Kathryn E. Vinson, MS, CCRC
While we can rarely ever make sense of a cancer diagnosis, we can do our best to understand the differences in similar cancer types. A diagnosis of lymphoma is not only terrifying, but also brings about a lot of questions. One of the first questions is what does all this Hodgkins talk mean? What is the difference between Hodgkin lymphoma (HL) and non-Hodgkin lymphoma (NHL)? What difference does it make for my treatment and prognosis. Let’s take some time today to understand the two main types of lymphoma, the difference between these diseases and what they mean.
What is lymphoma
Simply put, lymphomas are cancers that begin in the lymphocytes – cells that play a huge role in our immune system. These cells are responsible for making antibodies, for destroying invaders, and for enhancing the function of other immune cells. Lymphocytes are a type of white blood cell and can be further broken down into B-Cells and T-Cells. HL typically starts in the B-Cells, while NHL can arise from either type of lymphocyte.
Classic Hodgkin lymphoma (CHL) is diagnosed by the presence of what are called Reed-Sternberg cells. These are the actual diseased B-cells that have become cancerous. 90% of all HL is the classic type, with four subtypes of that: nodular sclerosis HL (the most common), mixed cellularity HL (most often seen in individuals infected with HIV), lymphocyte rich HL, and lymphocyte depleted HL.
The American Cancer Society projects about 8,600 new diagnoses of HL in the US in 2019, and about 1,000 deaths. Survival rates for HL have increased over the last several years, with the 5-year survival rate across all stages of HL being about 86%.
Also typically arising from B-Cells, non-Hodgkin lymphoma differs from HL in the absence of Reed-Sternberg cells. Types of NHL can be divided based upon its aggressiveness, but recently the World Health Organization has advocated for describing NHLs based upon four factors: whether it started in a B-Cell or T-Cell, microscopic characteristics, genetic features, and the presence or absence of certain proteins on the cell.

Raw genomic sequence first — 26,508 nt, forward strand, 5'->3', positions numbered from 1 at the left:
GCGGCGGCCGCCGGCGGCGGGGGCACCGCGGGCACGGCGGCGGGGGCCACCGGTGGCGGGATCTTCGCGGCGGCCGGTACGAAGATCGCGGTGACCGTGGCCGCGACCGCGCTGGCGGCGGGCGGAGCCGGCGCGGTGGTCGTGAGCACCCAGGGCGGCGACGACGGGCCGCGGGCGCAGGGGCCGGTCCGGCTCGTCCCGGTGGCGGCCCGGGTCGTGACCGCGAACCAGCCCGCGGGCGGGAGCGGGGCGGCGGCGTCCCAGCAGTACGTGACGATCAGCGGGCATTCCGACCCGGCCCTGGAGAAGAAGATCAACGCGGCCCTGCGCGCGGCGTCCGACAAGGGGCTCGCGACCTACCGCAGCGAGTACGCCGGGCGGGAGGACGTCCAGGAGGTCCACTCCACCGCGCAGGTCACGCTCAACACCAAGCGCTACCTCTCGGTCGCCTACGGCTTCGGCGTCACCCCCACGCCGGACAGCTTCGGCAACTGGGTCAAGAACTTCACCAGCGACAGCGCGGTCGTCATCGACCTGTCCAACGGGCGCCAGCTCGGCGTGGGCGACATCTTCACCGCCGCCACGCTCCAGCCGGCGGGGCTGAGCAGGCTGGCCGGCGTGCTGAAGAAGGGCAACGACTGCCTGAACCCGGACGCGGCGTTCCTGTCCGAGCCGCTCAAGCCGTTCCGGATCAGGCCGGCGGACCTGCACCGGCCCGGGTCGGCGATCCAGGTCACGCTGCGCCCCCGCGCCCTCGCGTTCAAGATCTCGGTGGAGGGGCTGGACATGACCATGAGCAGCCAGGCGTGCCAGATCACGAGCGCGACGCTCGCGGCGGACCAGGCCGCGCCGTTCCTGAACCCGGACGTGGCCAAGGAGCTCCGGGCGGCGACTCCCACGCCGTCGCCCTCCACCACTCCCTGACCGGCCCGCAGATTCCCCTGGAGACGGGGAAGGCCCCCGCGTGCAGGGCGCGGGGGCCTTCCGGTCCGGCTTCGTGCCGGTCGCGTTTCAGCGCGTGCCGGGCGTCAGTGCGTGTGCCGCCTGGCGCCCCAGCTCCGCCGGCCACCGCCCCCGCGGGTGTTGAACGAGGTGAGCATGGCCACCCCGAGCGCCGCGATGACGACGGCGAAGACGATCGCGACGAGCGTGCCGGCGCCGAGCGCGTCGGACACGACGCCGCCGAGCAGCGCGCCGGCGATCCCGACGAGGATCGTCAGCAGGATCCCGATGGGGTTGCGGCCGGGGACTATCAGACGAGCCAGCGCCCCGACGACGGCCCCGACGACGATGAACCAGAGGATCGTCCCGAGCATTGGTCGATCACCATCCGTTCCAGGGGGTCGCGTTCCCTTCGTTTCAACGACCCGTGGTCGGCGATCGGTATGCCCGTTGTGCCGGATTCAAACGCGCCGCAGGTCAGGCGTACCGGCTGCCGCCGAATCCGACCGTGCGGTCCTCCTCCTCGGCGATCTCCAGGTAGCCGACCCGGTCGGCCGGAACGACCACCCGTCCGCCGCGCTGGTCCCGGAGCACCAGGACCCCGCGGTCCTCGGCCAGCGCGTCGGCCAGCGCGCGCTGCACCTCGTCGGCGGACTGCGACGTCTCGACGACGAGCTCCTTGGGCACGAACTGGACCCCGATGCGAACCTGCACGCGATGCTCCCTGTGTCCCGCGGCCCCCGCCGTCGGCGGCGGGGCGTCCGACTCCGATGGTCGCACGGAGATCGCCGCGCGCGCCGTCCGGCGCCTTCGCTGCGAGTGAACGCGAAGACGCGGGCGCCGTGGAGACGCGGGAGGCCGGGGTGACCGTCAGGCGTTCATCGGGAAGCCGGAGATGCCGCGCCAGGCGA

NHL is by far much more common than its cousin HL, with 74,200 cases estimated to be diagnosed in the US in 2019, and almost 20,000 deaths. Survival rates for NHL are looked at a bit differently than other cancers. A tool known as the International Prognostic Index is used to rank a person’s outlook based on many factors (known as prognostic factors) such as age, cancer stage, ability to perform daily tasks, serum LH levels, and the spread of the disease to more lymph nodes or organs. Based on these factors, patients are ranked as having a very good, good, or poor prognostic outlook. Over a four year period, 95% of people in the very good category survived at least that long, where as only 55% of people in the poor outlook group survived four years.
Traditional treatment modalities such as chemotherapy and radiation are used in both HL and NHL, but immunotherapy (including the use of monoclonal antibodies) have been found to be effective in the fight against both diseases. High dose chemotherapy followed by stem cell transplantation is also used for disease that is recurrent or resistant to more traditional/lower-dose methods.
Stem cell transplantation, or a bone marrow transplant as it is sometimes called, is definitely a risky business. The dose of chemotherapy utilized is high enough to kill or seriously damage the patient’s bone marrow, necessitating the need for a transplant. While many people are lucky enough to have a matching donor in their family, this sadly isn’t always the case. We here at Cancer Horizons consider donors to be some of the greatest heroes. If you are open to being a donor, we encourage you to look into the National Bone Marrow Registry. You never know when you could save a life.
As always, much love, many prayers, and abundant blessings to all of the warriors out there!